Every ten years, the United States Census counts everyone in the United States. Census results are the basis for congressional representation and help determine how more than $675 billion in federal funds is distributed each year to support vital programs in states and communities across the country. These funds shape local health care, housing, education, transportation, employment, and public policy.
Complete your Census questionnaire online: http://MY2020census.gov
Or by phone: 844.330.2020 (English)
How does the Census work?
How will the Census contact me?
How does the online response option work?
Can I complete the Census in a language other than English?
How can I learn more about the Census?
From March to May most households in the U.S. received invitations and reminders for completing the Census online, by phone, or using a paper form. Occasionally the Census Bureau makes follow-up calls to clarify self-submitted responses. Calls received from 844.809.7717 are valid. If you are uncomfortable providing survey-related information on the inbound call, you may hang up and dial the number directly. Census team members will locate your file and walk through the clarifying questions.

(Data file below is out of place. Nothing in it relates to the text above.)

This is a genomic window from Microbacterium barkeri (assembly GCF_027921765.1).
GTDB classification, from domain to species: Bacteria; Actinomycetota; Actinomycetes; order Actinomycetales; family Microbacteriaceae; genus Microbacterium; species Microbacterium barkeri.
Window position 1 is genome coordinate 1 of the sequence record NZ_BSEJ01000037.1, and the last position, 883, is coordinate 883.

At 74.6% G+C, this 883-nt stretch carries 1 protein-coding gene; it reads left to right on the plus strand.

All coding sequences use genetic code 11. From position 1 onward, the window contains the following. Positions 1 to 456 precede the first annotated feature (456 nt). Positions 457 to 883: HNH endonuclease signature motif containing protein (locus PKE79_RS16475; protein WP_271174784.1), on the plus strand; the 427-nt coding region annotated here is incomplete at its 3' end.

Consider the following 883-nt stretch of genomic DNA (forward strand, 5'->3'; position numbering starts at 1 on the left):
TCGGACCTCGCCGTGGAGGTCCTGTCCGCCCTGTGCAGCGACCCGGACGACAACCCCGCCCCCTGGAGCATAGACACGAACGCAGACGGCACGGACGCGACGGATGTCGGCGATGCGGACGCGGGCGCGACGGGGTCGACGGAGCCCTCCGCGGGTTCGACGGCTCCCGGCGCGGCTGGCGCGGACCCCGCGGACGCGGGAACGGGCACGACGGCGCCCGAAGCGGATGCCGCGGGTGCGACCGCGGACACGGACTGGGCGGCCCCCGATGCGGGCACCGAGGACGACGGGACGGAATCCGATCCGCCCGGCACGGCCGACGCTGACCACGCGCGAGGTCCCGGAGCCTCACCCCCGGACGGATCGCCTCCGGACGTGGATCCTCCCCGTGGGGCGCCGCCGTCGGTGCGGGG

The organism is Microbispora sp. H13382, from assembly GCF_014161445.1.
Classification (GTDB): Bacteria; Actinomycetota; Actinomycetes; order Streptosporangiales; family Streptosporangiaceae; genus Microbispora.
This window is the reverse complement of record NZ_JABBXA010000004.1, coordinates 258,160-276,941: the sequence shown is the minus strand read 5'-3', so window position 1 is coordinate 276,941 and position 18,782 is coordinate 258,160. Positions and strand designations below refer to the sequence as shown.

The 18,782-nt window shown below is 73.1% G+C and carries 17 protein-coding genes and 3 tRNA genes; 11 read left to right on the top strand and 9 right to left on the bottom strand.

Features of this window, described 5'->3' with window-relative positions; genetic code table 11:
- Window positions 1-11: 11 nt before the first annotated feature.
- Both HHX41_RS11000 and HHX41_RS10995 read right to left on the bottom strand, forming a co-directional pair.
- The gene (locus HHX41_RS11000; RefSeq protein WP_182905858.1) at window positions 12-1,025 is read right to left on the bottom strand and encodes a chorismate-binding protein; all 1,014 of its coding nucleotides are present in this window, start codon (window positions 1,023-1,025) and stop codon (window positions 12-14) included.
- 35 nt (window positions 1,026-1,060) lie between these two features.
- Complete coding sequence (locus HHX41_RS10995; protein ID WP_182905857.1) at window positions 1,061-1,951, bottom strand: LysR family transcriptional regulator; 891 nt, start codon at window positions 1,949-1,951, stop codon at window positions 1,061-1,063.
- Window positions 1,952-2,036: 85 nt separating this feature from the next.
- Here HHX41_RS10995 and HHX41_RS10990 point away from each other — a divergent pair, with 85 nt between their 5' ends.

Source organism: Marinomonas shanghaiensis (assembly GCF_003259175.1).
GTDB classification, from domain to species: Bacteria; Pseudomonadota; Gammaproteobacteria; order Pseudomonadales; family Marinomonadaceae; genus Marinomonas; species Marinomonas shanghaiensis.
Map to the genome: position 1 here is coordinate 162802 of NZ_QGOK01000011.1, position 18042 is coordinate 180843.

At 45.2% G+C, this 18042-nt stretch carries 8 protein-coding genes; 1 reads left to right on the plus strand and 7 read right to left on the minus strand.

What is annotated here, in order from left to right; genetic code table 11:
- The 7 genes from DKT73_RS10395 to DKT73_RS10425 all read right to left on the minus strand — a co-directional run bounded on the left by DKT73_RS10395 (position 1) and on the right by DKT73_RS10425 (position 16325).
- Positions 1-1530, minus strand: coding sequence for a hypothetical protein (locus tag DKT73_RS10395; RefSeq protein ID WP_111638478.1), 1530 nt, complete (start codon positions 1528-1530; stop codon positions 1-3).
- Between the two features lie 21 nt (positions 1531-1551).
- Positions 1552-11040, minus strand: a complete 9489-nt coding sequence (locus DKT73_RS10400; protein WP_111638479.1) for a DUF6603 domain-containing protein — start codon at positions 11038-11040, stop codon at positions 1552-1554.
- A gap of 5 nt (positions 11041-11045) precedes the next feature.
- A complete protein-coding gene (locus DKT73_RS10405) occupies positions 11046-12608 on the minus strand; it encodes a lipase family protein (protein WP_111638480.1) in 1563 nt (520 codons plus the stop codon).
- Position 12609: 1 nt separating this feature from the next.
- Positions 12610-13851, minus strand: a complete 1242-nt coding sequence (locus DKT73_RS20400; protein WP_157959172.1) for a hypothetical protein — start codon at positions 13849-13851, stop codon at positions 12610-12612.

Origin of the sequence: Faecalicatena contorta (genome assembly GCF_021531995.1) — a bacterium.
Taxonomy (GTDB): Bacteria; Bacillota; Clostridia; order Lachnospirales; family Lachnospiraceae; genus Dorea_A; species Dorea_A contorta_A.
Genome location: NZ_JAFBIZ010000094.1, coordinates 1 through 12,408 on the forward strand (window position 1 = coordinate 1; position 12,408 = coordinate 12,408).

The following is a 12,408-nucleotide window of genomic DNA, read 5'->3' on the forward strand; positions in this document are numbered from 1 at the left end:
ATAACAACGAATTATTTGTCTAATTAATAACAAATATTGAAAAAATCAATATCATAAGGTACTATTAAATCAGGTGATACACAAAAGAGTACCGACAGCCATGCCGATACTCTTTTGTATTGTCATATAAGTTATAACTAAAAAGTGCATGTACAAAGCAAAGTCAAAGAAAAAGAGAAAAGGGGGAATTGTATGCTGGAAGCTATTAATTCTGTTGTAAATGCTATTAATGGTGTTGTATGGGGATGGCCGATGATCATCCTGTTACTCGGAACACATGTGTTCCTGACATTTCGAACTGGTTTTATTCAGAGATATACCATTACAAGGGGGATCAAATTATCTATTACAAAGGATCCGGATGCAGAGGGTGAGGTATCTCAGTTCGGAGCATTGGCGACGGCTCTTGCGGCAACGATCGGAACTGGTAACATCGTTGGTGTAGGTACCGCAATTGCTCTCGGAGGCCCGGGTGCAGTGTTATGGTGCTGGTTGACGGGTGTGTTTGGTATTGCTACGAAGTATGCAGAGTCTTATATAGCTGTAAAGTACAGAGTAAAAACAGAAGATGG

The revised timeline for household visits to complete surveys for households that have not responded online, by phone, or by mail has not been confirmed.
The self-response period will remain open until October 31, 2020.
(view a sample of the initial invitation here :http://www2.census.gov/programs-surveys/decennial/2020/resources/mailings/Invitations/Invitation-Letter_D-LF1.pdf?#
See the sample online responders video (above) for instruction on changing the language of the online response tool. Phone response is also available in several languages.
Phone numbers to respond in other languages and additional language resources are available at: http://2020census.gov/en/ways-to-respond/responding-by-phone.html
Visit Census.gov to learn more about how and why the census is conducted and data.census.gov to explore the data used by local government, businesses, students and researchers. The Census also provides daily updates on self-response rates by state, county, and city. Check-in on the progress here.